Thursday, May 24 , 2018, 2:05 pm | Overcast 62º


Karen Telleen-Lawton: ‘Slow Down Santa Barbara’ for Whales and Cleaner Air

I appreciate the little road signs that read, “Slow Down Santa Barbara.” They’re a good reminder that we aspire to live not in a frenetic big city but an ever-so-slightly quaint smallish one. Slowing down drivers is for safety, but side benefits are reduced stress levels and an improved quality of life.

The same arguments apply offshore, to ships in the Santa Barbara Channel making their way to the Los Angeles and Long Beach harbors. The Southern California Bight, that huge triangle of ocean south of Point Conception and west of San Diego, is home or feasting grounds to one-third of the world’s marine mammal species. It is also one of the world’s busiest shipping channels, with 5,000 ships annually traversing a mile-wide southbound lane, mile-wide northbound lane with a mile-wide buffer between.

The busy channel gives us access to a vast variety of global goods at low prices. But there are costs that don’t show up in the prices of those goods. Two in particular are whale-ship collisions and ozone pollution.

Now, an experimental incentive program is looking to Slow Down Santa Barbara for ships.

The Santa Barbara County Air Pollution Control District, NOAA’s Channel Islands National Marine Sanctuary and the Environmental Defense Center designed and implemented the program to pay global shippers a small bonus when they cut their speed to a maximum of 12 knots. It began in July and runs through October, with six participants from across the globe: COSCO, Hapag Lloyd, K Line, Maersk Line, Matson and United Arab Shipping Co.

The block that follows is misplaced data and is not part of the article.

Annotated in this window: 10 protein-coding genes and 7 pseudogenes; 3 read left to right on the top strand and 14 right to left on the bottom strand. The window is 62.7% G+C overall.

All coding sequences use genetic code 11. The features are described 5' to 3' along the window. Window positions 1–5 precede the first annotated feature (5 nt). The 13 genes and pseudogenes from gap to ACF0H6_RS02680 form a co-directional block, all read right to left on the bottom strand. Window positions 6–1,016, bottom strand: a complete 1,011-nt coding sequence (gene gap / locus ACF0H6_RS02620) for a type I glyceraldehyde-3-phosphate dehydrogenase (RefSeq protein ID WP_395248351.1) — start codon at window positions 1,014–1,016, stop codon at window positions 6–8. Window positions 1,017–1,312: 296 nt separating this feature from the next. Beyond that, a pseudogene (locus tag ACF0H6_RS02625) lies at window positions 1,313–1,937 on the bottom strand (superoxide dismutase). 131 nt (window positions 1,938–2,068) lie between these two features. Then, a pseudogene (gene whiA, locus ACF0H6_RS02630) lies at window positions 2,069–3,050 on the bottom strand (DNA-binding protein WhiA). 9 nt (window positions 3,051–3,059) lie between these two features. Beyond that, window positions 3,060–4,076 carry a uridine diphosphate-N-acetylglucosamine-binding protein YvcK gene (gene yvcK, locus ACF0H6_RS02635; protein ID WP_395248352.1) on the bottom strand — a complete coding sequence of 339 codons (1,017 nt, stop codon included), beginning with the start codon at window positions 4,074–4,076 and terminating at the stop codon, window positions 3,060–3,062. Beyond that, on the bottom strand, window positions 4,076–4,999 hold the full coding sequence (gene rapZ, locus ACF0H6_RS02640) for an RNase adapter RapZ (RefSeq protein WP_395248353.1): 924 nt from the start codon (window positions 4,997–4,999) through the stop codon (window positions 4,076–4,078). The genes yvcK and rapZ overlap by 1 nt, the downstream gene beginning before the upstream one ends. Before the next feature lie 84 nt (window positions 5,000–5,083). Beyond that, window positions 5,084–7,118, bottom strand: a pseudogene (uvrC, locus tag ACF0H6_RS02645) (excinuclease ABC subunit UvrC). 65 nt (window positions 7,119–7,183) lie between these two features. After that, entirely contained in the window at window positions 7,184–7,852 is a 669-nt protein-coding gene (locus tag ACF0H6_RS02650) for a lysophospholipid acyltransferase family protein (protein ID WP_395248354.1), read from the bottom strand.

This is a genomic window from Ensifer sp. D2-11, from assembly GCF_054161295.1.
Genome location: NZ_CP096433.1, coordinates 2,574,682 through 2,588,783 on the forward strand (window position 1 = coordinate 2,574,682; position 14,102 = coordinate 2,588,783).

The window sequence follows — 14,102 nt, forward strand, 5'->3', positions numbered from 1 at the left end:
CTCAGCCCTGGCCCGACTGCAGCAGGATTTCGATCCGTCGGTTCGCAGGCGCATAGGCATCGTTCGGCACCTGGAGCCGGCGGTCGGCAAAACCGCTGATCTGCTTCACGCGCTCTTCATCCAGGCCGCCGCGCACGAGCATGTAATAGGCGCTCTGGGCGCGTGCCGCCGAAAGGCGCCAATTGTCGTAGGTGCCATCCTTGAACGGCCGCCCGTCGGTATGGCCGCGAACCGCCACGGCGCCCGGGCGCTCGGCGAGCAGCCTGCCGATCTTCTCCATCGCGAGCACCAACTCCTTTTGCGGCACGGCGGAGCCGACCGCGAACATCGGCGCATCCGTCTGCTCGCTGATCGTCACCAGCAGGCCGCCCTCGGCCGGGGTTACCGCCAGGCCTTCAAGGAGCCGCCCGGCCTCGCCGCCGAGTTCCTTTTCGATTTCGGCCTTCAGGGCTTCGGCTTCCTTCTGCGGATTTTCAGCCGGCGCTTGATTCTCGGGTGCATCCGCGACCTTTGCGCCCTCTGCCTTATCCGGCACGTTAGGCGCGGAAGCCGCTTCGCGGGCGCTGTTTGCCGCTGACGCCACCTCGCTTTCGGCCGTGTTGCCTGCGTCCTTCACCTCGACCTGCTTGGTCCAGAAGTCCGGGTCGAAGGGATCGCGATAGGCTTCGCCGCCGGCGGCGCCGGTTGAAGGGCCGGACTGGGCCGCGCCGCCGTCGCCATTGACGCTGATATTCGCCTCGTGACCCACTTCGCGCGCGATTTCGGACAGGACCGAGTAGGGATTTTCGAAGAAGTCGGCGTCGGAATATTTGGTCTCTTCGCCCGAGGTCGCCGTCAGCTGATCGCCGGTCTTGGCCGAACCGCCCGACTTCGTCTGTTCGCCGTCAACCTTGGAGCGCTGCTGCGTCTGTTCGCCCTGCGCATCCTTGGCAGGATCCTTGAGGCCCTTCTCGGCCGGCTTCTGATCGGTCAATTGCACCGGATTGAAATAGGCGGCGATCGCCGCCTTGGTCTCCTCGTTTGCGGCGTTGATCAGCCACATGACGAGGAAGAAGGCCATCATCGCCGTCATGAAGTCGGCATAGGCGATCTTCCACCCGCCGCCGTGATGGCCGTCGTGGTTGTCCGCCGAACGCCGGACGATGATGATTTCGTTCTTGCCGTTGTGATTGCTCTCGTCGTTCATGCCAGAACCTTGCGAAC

The goal is to address both collision and pollution issues. In Santa Barbara County, 50 percent of ozone-forming nitrogen oxides are emitted by passing ships.

“Reducing ship speeds to 12 knots or less reduces emissions of smog-forming air pollutants that harm our health,” according to Dave Van Mullem, director of the Santa Barbara County Air Pollution Control District.

The program is modeled on a successful one in the Long Beach and L.A. harbors.

Whale strikes by ships happen every year. The summer of 2007 witnessed a record five known ship strikes of blue whales. The most recent likely victim was a fin whale that washed up the beach at Port Hueneme in the middle of August. When ships’ travel speed is reduced, whales have more time to maneuver out of the way.

The ships’ typical speeds are 14 to 18 knots. They’ll receive $2,500 every time their ship passes through the channel at a speed of 12 knots or less. Though the bonus doesn’t cover their extra costs, the initial response from the Pacific Merchant Shipping Association has been very positive. The nonprofit coalition has funding for 16 transits, but they received more than 25 ship transit requests to be included in the trial.

“The PMSA is committed to finding viable science-based solutions to both air quality and whale protection issues,” said TL Garrett, vice president of the association.

Santa Barbara Foundation community investment officer Sharyn Main agrees: "Nobody wants to hit these fabulous animals," she said.

The next time you spot one of those green and yellow Slow Down Santa Barbara signs, think health, think safety and think of our large marine mammal friends. They’re likely navigating even busier ocean traffic than whatever you’re facing on the mainland.

— Karen Telleen-Lawton’s column is a mélange of observations spanning sustainability from the environment to finance, economics and justice issues. She is a fee-only financial advisor ( and a freelance writer ( Click here to read previous columns. The opinions expressed are her own.

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